Double take: The great civil rights lensman who was an FBI spy
Ernest C Withers led a double life, but the question over his dedication to black liberation is not cut and dried
The Rev Martin Luther King jnr sits in a church basement surrounded by a small circle of men in folding chairs. He looks pensive and uneasy – legs tightly crossed, his chin resting ever so slightly on the back of his hand as if lost in thought.
This could have been a scene from a Sunday prayer meeting or a glum visitation before a parishioner’s funeral. But the tension in the soft shadows and the men’s anxious expressions evokes something far more momentous. Indeed, King was preparing for a high-stakes press conference. It was 1966, and he was deeply troubled by the recent shooting of James Meredith, the black activist who’d famously enrolled at the all-white University of Mississippi four years earlier and who now lay in a Memphis, Tennessee, hospital in grave condition.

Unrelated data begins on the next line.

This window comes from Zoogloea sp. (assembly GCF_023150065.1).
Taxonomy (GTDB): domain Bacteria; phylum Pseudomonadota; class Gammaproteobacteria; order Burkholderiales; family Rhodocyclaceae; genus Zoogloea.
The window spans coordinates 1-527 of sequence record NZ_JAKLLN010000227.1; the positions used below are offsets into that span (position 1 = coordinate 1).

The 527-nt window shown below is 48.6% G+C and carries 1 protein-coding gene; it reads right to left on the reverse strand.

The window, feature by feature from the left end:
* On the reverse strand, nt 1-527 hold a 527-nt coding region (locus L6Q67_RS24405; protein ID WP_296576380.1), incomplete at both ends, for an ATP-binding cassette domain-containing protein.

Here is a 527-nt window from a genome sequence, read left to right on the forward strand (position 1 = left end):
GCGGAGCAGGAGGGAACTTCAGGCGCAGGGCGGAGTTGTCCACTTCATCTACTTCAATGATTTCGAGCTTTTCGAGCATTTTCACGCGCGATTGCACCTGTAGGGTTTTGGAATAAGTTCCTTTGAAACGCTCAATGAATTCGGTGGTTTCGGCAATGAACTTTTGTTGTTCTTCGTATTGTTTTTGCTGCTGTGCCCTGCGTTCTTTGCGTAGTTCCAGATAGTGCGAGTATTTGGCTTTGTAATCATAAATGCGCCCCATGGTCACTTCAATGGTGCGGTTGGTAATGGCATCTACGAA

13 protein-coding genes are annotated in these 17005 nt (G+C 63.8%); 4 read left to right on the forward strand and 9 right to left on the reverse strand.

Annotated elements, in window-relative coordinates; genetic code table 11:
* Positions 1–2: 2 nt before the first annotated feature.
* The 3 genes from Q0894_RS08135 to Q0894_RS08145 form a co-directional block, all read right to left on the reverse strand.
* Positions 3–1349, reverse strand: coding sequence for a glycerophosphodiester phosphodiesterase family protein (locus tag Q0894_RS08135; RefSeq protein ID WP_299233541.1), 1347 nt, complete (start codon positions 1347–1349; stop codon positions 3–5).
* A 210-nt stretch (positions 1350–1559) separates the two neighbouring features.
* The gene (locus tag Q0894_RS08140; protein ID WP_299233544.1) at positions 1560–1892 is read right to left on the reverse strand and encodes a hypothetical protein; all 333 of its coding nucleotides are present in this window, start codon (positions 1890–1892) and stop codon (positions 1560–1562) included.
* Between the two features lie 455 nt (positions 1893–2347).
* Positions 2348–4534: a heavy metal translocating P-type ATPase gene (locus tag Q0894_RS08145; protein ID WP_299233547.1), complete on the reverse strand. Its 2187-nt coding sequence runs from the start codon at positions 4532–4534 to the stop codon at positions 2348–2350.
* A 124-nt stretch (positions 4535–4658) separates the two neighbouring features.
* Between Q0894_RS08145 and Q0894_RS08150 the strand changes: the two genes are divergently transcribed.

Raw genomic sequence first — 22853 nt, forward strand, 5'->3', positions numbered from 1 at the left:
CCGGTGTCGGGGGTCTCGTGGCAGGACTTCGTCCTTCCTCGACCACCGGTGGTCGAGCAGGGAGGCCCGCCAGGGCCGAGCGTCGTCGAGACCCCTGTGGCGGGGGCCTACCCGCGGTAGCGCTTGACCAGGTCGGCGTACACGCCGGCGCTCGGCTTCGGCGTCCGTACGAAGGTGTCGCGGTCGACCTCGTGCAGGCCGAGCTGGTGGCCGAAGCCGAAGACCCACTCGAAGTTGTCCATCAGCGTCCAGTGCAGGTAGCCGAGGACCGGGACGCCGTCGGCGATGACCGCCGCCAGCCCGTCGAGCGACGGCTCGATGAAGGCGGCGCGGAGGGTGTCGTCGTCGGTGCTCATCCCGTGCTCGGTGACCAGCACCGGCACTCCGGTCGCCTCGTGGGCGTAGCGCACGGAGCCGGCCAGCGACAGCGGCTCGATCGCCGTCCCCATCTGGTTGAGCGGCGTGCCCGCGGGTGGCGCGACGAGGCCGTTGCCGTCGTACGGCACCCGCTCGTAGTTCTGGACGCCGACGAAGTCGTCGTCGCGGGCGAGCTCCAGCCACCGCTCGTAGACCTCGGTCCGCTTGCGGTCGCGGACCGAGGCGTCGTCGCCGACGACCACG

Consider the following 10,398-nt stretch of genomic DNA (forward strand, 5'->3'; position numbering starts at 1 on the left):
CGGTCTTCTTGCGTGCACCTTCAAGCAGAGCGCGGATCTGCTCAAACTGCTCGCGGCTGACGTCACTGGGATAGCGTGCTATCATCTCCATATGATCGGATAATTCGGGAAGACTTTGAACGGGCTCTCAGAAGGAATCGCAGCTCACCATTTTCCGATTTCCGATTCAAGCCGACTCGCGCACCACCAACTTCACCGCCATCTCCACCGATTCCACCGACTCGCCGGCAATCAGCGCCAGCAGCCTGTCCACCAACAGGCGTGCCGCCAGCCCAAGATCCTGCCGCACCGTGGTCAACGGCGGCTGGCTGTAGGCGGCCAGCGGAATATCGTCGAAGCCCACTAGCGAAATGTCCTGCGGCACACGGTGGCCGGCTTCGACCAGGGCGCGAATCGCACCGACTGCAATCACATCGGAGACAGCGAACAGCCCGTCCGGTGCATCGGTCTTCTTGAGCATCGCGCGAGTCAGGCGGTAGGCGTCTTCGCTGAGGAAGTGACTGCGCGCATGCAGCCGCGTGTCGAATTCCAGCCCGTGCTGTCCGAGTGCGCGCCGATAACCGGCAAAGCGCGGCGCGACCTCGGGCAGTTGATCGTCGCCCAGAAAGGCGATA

The gritty, fly-on-the-wall picture was taken by Ernest C Withers, one of the most celebrated photographers of the civil rights era, and it appears among two dozen of his signed prints now on display at the Michael Hoppen Gallery in London. The exhibition, Ernest C Withers: Civil Rights and the Memphis Blues (https://www.michaelhoppengallery.com/exhibitions/192/overview/), includes classics Withers shot over a 60-year career documenting culture and music in the American south. James Brown, Tina Turner, Ray Charles and Elvis Presley all appear in the collection, alongside photos of King and other leaders of the black freedom struggle – timeless gems made possible by Withers’s incredible access as a trusted civil rights movement insider...